Dec 2 (The Street Press India) – ISRO announced on Saturday that the Aditya-L1 satellite’s Solar Wind Particle Experiment is up and running smoothly, doing its job as expected.
On September 2, ISRO’s Polar Satellite Launch Vehicle (PSLV-C57) triumphantly sent the Aditya-L1 spacecraft into orbit from the second launch pad at Satish Dhawan Space Centre, Sriharikota.
Aditya-L1 marks India’s inaugural space observatory, focusing on Sun study from a unique halo orbit around the Sun-Earth Lagrangian point (L1), positioned approximately 1.5 million km away from Earth.
According to ISRO’s statement, the Aditya Solar Wind Particle Experiment (ASPEX) includes two advanced instruments: the Solar Wind Ion Spectrometer (SWIS) and SupraThermal and Energetic Particle Spectrometer (STEPS). The STEPS instrument started operating on September 10, 2023, while the SWIS instrument was activated on November 2, 2023, demonstrating excellent performance.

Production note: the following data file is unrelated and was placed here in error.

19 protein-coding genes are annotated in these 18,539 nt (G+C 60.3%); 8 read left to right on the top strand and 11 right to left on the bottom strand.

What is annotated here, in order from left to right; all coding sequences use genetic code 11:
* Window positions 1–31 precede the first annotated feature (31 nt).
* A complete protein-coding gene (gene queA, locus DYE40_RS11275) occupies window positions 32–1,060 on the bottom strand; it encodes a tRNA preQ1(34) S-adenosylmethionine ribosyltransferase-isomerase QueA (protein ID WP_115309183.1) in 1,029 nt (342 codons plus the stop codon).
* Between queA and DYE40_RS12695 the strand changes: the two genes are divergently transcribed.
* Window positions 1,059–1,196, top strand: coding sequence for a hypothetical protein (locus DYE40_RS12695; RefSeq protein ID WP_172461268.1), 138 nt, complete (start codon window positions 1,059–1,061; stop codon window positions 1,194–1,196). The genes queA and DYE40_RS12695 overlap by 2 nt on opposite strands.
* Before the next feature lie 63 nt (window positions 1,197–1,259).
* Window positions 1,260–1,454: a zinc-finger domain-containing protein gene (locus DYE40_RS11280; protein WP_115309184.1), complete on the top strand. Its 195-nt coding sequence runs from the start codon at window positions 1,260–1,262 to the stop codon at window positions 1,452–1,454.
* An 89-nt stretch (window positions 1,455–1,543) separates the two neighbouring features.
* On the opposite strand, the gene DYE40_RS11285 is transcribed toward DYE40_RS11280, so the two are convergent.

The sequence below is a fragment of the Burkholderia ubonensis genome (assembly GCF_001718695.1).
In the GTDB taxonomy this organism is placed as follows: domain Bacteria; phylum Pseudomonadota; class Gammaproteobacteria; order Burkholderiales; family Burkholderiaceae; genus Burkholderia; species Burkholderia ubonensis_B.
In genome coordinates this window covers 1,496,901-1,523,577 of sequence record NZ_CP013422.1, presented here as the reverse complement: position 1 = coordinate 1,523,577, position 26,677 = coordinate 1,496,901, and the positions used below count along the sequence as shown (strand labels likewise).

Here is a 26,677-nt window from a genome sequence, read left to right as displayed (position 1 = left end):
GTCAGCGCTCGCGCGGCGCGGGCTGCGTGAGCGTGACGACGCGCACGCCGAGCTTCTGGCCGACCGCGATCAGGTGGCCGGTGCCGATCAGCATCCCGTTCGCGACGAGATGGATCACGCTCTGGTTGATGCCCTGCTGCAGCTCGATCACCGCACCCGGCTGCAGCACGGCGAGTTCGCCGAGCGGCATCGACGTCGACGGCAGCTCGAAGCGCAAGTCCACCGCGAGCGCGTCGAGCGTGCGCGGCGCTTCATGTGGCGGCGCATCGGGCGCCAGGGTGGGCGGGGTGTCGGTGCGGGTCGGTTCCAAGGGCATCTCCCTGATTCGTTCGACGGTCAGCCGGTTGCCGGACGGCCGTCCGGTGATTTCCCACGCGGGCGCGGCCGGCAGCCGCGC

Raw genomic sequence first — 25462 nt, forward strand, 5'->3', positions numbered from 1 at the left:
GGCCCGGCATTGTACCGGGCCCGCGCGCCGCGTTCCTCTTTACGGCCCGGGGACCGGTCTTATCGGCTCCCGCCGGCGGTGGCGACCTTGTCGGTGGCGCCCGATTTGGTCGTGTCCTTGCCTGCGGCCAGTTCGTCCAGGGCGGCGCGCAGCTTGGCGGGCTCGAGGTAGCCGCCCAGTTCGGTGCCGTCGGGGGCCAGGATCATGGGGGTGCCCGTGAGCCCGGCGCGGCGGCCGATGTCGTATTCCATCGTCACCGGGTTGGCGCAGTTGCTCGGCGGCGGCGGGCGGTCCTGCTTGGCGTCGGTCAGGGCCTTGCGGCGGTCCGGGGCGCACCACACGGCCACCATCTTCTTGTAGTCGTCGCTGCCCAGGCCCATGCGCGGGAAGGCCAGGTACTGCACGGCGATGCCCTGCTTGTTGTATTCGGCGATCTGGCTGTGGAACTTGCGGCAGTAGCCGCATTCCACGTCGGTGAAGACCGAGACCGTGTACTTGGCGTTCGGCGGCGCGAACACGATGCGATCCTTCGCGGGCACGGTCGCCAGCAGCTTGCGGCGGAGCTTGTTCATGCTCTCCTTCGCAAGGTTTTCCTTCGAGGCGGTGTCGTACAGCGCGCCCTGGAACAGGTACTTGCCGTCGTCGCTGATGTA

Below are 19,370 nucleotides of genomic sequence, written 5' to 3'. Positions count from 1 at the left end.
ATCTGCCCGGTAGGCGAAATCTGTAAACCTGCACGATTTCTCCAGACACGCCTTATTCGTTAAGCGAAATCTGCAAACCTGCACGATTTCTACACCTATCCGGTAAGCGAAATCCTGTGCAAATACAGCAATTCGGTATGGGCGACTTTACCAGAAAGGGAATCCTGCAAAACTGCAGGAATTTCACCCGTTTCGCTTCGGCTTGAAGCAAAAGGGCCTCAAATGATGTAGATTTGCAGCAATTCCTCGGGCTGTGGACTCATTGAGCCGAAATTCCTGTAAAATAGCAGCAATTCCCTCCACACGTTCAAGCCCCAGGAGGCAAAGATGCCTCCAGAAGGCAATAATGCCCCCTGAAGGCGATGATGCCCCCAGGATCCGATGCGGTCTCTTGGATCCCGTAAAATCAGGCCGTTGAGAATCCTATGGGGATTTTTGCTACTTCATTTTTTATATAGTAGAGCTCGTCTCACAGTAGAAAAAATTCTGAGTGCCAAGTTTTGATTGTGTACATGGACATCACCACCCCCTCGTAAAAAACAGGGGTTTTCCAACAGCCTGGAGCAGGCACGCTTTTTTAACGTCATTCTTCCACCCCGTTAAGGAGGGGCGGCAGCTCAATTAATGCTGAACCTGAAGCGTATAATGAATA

ISRO’s statement highlights that SWIS, employing two sensor units with an impressive 360° field of view each, functions in planes perpendicular to one another. The instrument has effectively measured solar wind ions, predominantly protons and alpha particles.
ISRO reported that a sample energy histogram obtained from one of the sensors during two days in November 2023 showcases fluctuations in counts of protons and alpha particles (doubly ionized helium, He2+). The agency noted that these variations were captured with standard integration time, offering a comprehensive snapshot of solar wind behavior.
ISRO clarified that SWIS’s directional capabilities facilitate accurate measurements of solar wind protons and alphas, playing a crucial role in addressing enduring queries about solar wind properties, associated processes, and their influence on Earth. The space agency highlighted that the observed shift in the proton and alpha particle number ratio by SWIS holds the potential to offer indirect insights into the arrival of Coronal Mass Ejections (CMEs) at the Sun-Earth Lagrange Point L1.
The heightened alpha-to-proton ratio is commonly recognized as a sensitive indicator of interplanetary coronal mass ejections (ICMEs) passing through L1, making it a vital aspect for space weather studies.